Rob Ford is no stranger to controversy. The recent scandal involving a video of him under the influence of crack cocaine is just the latest in the saga of Ford’s public run-ins with the law that stretch back into his time as a city councillor.
As far back as 2006, there are documented cases of Ford behaving poorly in public. On April 15 of that year, the now-mayor was ejected from a Toronto Maple Leafs game for obnoxious behaviour.
When asked by an attendee to “be quiet,” Ford began to shout profanity-laced insults at him.
“Are you a fucking teacher?” Ford reportedly asked the fan, later adding, “do you want your little wife to go over to Iran and get raped and shot?”
Ford was identified through a business card he left behind. He initially denied attending the game, but later admitted to the media that this was a lie.
Two years later, charges were filed against Ford for assaulting and threatening to kill his wife Renata. The charges were ultimately dropped due to discrepancies in statements she made following the incident.
Ford encountered his next round of public difficulties when he was seen by Ottilie Mason and her six-year-old daughter talking on his phone while driving. The pair gave the mayor a “thumbs-down” for distracted driving, and rolled down the window to shout, “get off your cell phone!”
According to Mason, the mayor gave them the middle finger, swore at them from behind the glass of his own windows, and then drove off in a vehicle with licence plate “ROBFORD.” Ford responded to the account, admitting that while he had been on his phone, he did not make any rude gestures.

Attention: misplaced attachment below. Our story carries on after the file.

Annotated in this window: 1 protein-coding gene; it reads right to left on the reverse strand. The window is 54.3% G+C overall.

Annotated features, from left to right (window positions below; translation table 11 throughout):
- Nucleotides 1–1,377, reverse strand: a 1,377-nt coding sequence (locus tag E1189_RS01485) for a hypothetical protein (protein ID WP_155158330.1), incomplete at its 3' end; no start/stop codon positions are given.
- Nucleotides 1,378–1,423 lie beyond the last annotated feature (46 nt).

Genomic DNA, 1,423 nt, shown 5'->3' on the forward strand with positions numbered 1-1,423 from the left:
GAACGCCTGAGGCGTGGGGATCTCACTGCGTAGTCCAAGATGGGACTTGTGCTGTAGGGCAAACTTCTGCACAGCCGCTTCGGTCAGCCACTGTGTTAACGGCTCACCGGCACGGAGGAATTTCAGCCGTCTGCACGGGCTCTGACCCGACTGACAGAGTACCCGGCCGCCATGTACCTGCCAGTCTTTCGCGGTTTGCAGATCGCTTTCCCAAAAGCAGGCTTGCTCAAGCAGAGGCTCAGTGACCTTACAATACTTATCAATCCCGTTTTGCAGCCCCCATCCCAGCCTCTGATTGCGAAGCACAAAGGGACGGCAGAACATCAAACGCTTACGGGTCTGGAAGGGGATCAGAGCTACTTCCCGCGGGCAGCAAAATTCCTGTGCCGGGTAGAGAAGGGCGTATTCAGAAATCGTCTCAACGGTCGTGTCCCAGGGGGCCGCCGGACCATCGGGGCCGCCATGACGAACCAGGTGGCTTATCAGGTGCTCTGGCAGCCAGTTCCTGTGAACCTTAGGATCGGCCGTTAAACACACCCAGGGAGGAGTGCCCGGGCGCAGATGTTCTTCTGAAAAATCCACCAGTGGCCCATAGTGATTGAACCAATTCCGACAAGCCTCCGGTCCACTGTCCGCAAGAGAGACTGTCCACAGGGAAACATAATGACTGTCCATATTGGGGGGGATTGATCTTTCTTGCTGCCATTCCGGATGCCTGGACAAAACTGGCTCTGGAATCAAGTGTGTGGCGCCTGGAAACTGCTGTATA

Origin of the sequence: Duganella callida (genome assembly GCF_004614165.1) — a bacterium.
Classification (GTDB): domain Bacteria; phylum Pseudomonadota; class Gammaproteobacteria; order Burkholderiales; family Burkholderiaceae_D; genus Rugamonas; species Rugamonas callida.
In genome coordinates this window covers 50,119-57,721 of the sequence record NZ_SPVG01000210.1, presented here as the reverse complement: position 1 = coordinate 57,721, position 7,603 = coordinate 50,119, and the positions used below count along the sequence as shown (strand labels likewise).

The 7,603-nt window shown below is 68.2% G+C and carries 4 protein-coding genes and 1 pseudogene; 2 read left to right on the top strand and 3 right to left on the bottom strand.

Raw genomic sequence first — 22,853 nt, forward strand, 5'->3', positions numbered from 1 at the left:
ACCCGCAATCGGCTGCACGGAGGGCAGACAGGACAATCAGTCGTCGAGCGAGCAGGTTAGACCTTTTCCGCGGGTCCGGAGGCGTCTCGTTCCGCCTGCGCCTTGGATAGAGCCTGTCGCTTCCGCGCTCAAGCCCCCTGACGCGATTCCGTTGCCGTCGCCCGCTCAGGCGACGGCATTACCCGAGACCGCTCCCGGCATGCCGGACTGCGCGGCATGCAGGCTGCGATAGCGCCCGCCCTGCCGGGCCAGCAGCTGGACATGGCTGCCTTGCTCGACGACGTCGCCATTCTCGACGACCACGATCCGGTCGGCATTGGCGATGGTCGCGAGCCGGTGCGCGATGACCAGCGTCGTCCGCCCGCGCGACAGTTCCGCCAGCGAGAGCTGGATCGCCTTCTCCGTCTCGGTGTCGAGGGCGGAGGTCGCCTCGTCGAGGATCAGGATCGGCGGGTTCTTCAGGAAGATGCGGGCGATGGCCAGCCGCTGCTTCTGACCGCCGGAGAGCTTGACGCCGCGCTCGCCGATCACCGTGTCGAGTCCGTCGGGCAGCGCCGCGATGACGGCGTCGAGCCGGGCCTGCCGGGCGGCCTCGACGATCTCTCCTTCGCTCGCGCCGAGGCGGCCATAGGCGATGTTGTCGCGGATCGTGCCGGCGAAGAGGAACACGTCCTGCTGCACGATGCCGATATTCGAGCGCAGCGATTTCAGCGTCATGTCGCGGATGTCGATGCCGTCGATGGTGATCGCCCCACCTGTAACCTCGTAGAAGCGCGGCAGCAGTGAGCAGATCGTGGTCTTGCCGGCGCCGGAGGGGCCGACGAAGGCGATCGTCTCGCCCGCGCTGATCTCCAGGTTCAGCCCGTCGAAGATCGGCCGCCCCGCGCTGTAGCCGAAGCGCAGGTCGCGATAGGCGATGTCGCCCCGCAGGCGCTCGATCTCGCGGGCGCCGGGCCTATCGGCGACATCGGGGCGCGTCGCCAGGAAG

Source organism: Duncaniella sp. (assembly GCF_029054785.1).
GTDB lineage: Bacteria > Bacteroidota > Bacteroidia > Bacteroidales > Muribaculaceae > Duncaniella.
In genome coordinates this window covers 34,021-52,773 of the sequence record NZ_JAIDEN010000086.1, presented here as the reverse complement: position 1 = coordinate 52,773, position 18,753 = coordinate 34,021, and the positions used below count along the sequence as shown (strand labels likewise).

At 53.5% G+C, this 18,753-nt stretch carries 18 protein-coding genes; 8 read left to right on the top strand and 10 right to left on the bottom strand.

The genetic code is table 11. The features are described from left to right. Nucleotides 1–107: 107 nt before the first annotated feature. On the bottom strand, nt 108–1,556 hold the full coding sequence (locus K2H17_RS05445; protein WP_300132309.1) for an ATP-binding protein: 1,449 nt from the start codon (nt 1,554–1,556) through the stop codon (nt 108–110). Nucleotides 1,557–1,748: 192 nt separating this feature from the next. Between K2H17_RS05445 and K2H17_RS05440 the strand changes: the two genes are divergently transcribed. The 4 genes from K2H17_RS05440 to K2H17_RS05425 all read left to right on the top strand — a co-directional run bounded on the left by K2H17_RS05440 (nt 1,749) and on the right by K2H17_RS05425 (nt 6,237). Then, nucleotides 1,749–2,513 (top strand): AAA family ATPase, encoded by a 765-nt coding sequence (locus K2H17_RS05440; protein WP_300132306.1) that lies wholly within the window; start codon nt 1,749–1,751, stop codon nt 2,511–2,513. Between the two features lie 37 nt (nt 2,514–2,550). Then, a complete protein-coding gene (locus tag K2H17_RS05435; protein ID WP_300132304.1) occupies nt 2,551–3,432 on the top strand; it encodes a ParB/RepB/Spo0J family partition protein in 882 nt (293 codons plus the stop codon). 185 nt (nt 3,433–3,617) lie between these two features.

“This [accusation] is a misunderstanding,” said Ford on Twitter.
One year later, a photograph was taken of Ford once again distracted while behind the wheel, this time reading while driving at a reported 70 kilometres per hour. Ford responded that it “probably” was him.
“Yeah, probably, yeah. I’m [trying] to catch up on my work and you know I keep my eyes on the road, but I’m a busy man,” Ford said to a reporter following the incident.
March of 2012 saw Ford’s next incident involving public inebriation, he appeared drunk at city hall on St. Patrick’s Day after a night of partying. According to a security memo, Ford “had problems walking, was sweating profusely, and was swearing at [senior aide Earl] Provost as he walked by the security desk.”
The evening ended with Ford shoving his assistant Brooks Barnett, who was trying to stop him from making phone calls, and Ford being escorted home in a cab.
In late February of 2013, Ford fell under scrutiny after being kicked out of the Toronto Garrison Ball, an event that honours military members and raises money for wounded soldiers, for his alleged level of intoxication.
Just two weeks later, he was accused of acting inappropriately towards political rival Sarah Thomson at a gala. According to Thomson, he groped her and made sexually suggestive remarks about her coming to Florida with him.
That July, Ford was also caught on camera urinating, and disposing of empty alcohol containers behind a public school in broad daylight.
May of this year saw the beginning of the scandal centred on a video of Ford allegedly smoking crack cocaine – allegations further supported by Toronto police Chief Bill Blair on Oct. 31. Ford confirmed earlier this month that he had in fact smoked crack in the past.
Finally, Nov. 7 saw the release of a video in which Ford graphically describes a desire to murder someone. It is unclear whom he is referring to, but a gesticulating Ford is seen explaining how he will “rip his fucking throat out” and “poke his eyes out.”
Since the video’s release, Ford has apologized publicly, but has stuck to his assertion that he will not step down from his position. As of Nov. 9 he maintained a 44 per cent approval rating.